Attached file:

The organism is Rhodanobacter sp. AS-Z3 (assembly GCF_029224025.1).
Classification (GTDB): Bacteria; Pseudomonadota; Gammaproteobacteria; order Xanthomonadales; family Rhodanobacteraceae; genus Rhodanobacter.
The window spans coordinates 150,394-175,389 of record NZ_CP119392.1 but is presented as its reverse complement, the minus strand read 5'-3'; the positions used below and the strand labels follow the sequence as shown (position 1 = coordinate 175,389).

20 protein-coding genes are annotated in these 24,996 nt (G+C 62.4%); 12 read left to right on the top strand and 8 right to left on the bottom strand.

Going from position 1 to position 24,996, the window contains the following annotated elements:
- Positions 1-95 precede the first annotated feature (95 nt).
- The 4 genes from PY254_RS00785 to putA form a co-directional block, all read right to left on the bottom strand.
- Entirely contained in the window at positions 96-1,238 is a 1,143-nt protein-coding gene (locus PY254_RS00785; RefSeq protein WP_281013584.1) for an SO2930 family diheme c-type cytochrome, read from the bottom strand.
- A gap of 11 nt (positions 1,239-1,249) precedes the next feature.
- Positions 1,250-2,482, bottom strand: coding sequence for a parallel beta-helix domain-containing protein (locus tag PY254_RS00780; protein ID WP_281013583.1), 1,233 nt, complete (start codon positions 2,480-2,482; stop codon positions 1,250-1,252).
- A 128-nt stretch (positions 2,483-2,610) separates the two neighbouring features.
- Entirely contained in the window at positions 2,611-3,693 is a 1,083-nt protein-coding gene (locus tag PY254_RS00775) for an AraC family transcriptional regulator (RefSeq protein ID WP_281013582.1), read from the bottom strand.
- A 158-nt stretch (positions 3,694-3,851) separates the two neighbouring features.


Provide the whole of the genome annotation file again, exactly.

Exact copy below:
The organism is Rhodanobacter sp. AS-Z3 (assembly GCF_029224025.1).
Classification (GTDB): Bacteria; Pseudomonadota; Gammaproteobacteria; order Xanthomonadales; family Rhodanobacteraceae; genus Rhodanobacter.
The window spans coordinates 150,394-175,389 of record NZ_CP119392.1 but is presented as its reverse complement, the minus strand read 5'-3'; the positions used below and the strand labels follow the sequence as shown (position 1 = coordinate 175,389).

20 protein-coding genes are annotated in these 24,996 nt (G+C 62.4%); 12 read left to right on the top strand and 8 right to left on the bottom strand.

Going from position 1 to position 24,996, the window contains the following annotated elements:
- Positions 1-95 precede the first annotated feature (95 nt).
- The 4 genes from PY254_RS00785 to putA form a co-directional block, all read right to left on the bottom strand.
- Entirely contained in the window at positions 96-1,238 is a 1,143-nt protein-coding gene (locus PY254_RS00785; RefSeq protein WP_281013584.1) for an SO2930 family diheme c-type cytochrome, read from the bottom strand.
- A gap of 11 nt (positions 1,239-1,249) precedes the next feature.
- Positions 1,250-2,482, bottom strand: coding sequence for a parallel beta-helix domain-containing protein (locus tag PY254_RS00780; protein ID WP_281013583.1), 1,233 nt, complete (start codon positions 2,480-2,482; stop codon positions 1,250-1,252).
- A 128-nt stretch (positions 2,483-2,610) separates the two neighbouring features.
- Entirely contained in the window at positions 2,611-3,693 is a 1,083-nt protein-coding gene (locus tag PY254_RS00775) for an AraC family transcriptional regulator (RefSeq protein ID WP_281013582.1), read from the bottom strand.
- A 158-nt stretch (positions 3,694-3,851) separates the two neighbouring features.